Easy Science

My most recent post at Simple Homeschool, 4 (Fun) Basic Elements of Backyard Science  is published today and I encourage you to read it if you'd like a bit of lighthearted insight into how we teach science.

I've been working, very slowly I should add, on explaining our family's approach to learning the academic basics in the early education years. So far I've written about math and world study. In the works are reading and writing. I hadn't planned a science post. Not because it isn't important, it is. But I feel it is not as important as a good foundation in reading (books of all kinds), writing and math. Sounds kind of old fashioned, maybe it is.

Which is not to say we don't study science. We do. Everyday. In fact, I find science to be one of the those subjects I don't have to think about teaching my children. It just happens around our house without me making an effort to do so. I think we're just that kind of people.

The kids read scientific books (DK, Eyewitness publishers and the like), watch documentary and educational videos and like to design little experiments. Damien is a computer programmer with a background in civil engineering and often does science activities, around his own interests, with the kids. My Bachelor of Education focus area was secondary biology and math. We are not lacking in scientific mindedness around here.

Our family also loves the outdoors and most of our children's science study has been focused in hands-on nature exploration. This just feels right for their ages and interests. Later, in their high school years they can pursue physics, chemisty and biology in depth if they so choose but I'm not worrying about my 8 year understanding how a battery works, unless they want to know.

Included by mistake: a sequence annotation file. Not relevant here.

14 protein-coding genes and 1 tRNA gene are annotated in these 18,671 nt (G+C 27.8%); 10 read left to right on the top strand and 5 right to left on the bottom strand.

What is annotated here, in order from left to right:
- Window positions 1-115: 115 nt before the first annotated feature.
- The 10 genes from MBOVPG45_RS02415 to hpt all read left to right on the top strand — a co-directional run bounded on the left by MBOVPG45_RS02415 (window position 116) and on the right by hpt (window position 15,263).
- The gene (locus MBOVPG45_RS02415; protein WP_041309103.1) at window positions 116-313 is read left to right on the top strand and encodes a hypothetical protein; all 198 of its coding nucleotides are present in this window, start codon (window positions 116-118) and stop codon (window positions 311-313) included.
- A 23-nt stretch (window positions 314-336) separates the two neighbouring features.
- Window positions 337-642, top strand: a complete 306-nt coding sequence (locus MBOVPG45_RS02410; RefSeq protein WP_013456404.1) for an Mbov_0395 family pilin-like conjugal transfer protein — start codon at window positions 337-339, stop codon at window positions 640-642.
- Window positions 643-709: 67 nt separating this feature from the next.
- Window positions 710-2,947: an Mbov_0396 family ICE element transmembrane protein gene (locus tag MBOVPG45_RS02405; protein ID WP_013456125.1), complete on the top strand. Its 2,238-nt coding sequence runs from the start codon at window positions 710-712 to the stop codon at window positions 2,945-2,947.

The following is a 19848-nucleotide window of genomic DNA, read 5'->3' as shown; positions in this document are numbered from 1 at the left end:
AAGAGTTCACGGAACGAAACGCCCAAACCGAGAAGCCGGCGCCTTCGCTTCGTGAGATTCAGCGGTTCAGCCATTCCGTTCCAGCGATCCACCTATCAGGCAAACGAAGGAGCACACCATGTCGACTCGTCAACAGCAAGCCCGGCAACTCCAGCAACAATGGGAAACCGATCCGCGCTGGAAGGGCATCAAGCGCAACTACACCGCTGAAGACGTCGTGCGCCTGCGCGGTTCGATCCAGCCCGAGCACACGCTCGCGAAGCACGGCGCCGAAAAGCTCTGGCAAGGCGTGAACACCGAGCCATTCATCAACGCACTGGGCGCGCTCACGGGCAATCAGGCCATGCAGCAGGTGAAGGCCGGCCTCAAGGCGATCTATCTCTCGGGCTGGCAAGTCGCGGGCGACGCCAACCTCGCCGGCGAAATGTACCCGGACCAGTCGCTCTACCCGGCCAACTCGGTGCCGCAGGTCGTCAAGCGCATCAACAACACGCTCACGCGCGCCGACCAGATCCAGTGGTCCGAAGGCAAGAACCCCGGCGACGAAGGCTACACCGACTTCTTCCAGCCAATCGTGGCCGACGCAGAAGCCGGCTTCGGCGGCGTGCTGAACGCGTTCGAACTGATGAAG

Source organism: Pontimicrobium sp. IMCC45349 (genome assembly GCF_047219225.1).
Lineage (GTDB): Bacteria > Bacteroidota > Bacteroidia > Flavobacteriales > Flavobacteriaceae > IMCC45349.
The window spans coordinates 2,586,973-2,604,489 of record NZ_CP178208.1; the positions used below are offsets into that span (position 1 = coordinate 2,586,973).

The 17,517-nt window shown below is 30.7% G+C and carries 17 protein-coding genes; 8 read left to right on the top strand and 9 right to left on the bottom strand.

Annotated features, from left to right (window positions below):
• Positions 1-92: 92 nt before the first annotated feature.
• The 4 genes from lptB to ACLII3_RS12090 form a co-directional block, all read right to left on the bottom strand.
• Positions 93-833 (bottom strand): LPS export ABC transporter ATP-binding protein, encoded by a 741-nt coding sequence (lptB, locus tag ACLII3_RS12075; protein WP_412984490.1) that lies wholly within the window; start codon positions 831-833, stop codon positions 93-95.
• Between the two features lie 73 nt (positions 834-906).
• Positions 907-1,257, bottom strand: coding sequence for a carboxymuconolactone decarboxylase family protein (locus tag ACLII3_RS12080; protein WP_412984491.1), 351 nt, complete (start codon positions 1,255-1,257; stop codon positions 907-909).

My main goal for these years is to lay down the foundation for later study. To keep their interest and curiosity alive, to encourage natural exploration and their own discoveries. From time to time my children believe they have discovered a new scientific principle or species. I love that enthusiasm and open mindedness.

All that to say, I don't teach science beyond our everyday experiences and what my kids specifically ask to learn.

So maybe my lighthearted post today at Simple Homeschool isn't so off the mark. I really believe science is fun. And in our house it's an everyday, hands-on study that helps our children answer questions about the physical world around them.

If you want to know a little bit more what that looks like I highly recommend Stefani's recent post, Simple Tools for Scientific Discovery at Simple Homeschool. Her thoughts very much echo our own approach to early years science education.

How do you approach science education for the elementary years?

PS. I apologize for the lack of recent photos to accompany this post. I ran out of time to find some, these photos are from last year. Brienne's grin has since developed teeth and that's the pond Laurent and I built last summer so he could study creatures.

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  • Francesca

    Francesca on July 25, 2010, 6:03 a.m.

    This is why I regret not being able to homeschool my children: school doesn't always keep interest and curiosity alive, and I feel that is the main motivation for learning when you're a kid.


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